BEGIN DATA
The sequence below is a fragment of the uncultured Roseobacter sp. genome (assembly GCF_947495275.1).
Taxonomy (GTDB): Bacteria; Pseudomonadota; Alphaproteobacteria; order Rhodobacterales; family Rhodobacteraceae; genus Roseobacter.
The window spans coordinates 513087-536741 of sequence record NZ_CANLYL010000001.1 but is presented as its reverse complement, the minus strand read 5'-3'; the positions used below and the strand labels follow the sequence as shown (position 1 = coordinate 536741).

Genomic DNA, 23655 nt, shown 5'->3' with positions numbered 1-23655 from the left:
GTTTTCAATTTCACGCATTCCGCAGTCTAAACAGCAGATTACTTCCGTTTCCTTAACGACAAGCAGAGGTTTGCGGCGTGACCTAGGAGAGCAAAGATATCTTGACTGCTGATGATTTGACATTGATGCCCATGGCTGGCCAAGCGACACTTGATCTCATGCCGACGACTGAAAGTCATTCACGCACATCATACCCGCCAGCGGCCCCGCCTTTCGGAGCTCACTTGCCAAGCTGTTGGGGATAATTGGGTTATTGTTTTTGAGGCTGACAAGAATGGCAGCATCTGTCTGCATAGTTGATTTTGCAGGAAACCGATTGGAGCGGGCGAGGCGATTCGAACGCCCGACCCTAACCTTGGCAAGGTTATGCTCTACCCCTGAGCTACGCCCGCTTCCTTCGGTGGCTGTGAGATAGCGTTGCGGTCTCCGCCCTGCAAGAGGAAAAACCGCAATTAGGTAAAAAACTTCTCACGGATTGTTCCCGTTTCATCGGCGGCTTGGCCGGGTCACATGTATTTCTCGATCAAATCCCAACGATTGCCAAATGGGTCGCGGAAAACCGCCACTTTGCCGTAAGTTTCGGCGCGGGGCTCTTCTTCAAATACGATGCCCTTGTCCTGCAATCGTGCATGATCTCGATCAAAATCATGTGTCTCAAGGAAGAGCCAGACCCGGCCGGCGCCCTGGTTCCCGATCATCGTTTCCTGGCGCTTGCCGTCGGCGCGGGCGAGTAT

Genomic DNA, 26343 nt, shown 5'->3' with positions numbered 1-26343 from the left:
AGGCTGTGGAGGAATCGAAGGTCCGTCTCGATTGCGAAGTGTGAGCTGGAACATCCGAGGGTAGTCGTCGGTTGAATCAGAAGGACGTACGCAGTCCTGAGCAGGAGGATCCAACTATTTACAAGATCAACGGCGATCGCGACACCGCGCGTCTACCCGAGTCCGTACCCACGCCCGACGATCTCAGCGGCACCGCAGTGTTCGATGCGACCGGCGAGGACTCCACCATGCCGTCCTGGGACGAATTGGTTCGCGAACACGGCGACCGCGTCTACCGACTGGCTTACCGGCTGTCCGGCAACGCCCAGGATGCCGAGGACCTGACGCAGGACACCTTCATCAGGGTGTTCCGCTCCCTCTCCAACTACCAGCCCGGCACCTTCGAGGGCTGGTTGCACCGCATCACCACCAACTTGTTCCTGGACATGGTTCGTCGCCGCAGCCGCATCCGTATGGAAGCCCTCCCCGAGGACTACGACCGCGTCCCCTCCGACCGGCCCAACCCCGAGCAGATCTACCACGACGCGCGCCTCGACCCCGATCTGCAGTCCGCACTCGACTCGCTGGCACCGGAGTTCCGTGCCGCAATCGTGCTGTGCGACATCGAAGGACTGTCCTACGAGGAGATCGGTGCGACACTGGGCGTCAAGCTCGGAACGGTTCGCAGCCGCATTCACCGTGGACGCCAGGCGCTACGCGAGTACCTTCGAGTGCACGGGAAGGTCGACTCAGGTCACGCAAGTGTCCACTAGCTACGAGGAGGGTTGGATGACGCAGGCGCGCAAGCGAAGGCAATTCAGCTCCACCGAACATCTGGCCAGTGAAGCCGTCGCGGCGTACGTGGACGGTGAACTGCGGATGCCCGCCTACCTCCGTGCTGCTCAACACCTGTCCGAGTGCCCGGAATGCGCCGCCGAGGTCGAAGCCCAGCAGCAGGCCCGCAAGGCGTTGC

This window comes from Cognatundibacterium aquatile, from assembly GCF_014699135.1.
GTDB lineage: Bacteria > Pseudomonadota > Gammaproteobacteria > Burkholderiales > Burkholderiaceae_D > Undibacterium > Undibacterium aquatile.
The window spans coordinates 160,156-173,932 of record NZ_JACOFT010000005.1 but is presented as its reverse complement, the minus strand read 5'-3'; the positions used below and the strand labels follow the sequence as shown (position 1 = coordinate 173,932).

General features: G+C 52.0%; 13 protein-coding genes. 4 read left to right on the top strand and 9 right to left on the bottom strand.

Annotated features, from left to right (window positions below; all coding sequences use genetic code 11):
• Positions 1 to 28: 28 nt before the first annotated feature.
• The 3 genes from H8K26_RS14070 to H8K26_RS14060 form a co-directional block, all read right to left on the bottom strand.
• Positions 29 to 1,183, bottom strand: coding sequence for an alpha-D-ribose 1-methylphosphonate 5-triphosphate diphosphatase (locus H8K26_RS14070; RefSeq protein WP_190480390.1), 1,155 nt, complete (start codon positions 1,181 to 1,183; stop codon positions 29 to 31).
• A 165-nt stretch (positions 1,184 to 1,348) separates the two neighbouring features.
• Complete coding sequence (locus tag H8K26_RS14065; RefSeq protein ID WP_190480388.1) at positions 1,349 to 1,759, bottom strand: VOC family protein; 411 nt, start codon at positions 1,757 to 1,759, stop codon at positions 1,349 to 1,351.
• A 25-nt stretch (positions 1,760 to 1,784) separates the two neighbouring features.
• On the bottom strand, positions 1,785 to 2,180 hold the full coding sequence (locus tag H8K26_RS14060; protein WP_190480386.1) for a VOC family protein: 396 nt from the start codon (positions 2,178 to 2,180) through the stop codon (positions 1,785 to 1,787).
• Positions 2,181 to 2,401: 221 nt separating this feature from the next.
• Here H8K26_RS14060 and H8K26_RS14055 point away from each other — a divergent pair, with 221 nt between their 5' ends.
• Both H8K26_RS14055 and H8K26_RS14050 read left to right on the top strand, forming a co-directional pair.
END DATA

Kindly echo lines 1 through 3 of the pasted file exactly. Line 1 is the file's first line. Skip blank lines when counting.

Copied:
The sequence below is a fragment of the uncultured Roseobacter sp. genome (assembly GCF_947495275.1).
Taxonomy (GTDB): Bacteria; Pseudomonadota; Alphaproteobacteria; order Rhodobacterales; family Rhodobacteraceae; genus Roseobacter.
The window spans coordinates 513087-536741 of sequence record NZ_CANLYL010000001.1 but is presented as its reverse complement, the minus strand read 5'-3'; the positions used below and the strand labels follow the sequence as shown (position 1 = coordinate 536741).